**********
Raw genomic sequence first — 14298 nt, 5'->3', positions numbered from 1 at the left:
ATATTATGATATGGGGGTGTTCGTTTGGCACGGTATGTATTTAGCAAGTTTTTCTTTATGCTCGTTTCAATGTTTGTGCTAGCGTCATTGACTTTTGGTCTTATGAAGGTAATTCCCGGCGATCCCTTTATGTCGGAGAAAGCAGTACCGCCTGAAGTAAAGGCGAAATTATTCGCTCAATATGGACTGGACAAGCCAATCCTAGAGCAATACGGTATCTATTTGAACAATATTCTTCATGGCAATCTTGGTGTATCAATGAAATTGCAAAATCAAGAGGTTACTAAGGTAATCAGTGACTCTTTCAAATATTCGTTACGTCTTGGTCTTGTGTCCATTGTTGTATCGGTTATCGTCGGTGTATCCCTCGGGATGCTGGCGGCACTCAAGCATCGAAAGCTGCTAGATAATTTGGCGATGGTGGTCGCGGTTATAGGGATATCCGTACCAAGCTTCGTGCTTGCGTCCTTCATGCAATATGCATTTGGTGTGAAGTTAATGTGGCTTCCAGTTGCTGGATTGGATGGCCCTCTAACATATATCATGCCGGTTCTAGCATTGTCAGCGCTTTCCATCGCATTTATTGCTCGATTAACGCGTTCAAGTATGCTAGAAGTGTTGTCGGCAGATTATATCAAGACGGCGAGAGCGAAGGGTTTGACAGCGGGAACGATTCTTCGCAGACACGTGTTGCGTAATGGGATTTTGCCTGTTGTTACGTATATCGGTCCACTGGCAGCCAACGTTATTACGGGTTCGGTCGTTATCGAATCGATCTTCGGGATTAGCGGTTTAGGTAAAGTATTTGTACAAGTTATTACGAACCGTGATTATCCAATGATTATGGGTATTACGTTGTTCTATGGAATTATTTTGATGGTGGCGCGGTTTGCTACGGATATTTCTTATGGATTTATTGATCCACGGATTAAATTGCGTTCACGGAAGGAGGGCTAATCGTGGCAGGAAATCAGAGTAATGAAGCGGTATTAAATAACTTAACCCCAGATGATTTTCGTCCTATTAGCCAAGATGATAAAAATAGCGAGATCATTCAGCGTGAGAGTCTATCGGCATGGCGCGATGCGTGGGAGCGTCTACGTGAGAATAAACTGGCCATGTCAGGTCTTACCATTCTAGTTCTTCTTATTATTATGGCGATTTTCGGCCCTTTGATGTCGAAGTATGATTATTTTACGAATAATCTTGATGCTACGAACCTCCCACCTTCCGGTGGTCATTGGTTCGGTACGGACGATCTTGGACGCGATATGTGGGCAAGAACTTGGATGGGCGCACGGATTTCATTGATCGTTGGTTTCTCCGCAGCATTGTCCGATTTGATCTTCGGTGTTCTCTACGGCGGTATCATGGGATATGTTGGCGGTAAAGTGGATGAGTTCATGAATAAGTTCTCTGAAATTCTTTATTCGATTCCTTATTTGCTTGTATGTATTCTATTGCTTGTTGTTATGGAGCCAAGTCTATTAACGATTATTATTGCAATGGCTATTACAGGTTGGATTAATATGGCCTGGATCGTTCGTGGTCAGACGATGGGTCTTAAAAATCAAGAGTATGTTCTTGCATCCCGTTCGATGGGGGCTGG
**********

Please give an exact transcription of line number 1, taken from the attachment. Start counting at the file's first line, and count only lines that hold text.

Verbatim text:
Raw genomic sequence first — 14298 nt, 5'->3', positions numbered from 1 at the left: